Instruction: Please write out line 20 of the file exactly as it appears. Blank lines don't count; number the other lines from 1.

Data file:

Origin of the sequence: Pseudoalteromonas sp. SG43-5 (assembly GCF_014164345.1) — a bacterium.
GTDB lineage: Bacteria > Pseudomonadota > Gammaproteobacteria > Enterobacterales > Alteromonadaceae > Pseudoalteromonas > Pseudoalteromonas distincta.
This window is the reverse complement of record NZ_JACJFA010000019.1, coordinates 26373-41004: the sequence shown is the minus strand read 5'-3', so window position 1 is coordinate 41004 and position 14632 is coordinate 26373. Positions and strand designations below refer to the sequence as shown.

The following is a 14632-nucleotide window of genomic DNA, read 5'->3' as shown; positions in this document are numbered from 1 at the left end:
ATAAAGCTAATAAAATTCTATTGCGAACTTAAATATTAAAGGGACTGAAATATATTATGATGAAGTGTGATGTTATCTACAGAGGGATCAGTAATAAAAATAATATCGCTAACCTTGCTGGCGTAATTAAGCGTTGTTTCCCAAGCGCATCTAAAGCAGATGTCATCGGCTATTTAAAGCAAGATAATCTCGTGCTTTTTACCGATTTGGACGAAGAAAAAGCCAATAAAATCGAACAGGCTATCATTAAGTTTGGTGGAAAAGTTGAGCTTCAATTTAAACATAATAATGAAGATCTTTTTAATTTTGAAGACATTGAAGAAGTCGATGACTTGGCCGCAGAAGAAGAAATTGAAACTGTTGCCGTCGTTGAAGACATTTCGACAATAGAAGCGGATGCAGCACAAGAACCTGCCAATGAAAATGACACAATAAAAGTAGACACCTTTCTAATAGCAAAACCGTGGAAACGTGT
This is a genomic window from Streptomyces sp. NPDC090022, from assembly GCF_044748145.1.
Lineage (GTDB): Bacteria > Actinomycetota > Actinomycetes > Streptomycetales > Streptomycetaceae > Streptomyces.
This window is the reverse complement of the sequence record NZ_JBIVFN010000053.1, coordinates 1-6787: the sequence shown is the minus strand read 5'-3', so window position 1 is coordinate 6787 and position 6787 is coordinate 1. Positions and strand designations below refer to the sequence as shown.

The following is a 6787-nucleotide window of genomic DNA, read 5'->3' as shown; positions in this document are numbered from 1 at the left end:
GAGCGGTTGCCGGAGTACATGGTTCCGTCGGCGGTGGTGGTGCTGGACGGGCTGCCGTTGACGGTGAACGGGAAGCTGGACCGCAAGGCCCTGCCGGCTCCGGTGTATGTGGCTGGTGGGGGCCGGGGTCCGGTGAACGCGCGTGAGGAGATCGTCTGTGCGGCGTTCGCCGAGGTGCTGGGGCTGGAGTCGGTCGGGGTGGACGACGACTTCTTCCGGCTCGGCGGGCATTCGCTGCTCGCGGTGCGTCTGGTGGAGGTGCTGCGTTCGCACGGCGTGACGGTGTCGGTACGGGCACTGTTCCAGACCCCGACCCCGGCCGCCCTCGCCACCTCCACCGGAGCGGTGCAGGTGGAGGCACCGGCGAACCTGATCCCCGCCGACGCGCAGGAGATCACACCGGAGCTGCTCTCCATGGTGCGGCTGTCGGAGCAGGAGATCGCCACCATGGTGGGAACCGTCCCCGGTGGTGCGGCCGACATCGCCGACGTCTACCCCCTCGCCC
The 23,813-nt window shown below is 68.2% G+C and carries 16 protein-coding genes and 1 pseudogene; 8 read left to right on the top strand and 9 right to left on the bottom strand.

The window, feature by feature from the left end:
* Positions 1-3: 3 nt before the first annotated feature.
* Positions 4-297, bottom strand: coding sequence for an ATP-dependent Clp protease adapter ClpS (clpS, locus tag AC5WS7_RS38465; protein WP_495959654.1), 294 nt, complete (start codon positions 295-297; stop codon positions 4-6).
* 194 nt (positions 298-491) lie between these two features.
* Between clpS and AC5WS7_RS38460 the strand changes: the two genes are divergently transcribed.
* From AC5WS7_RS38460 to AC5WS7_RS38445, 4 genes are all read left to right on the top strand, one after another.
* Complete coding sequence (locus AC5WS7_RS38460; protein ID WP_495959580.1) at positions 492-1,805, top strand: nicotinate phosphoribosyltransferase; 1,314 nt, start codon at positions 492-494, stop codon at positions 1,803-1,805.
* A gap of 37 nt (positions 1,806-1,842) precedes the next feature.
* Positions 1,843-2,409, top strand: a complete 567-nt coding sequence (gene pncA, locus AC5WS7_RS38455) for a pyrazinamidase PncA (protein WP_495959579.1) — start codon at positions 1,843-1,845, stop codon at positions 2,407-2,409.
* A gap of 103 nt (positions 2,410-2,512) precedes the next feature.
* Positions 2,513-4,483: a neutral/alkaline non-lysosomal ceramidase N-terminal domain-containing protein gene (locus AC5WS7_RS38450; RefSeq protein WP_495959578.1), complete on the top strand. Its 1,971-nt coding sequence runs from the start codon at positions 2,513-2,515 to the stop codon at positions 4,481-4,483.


* Positions 1,843-2,409, top strand: a complete 567-nt coding sequence (gene pncA, locus AC5WS7_RS38455) for a pyrazinamidase PncA (protein WP_495959579.1) — start codon at positions 1,843-1,845, stop codon at positions 2,407-2,409.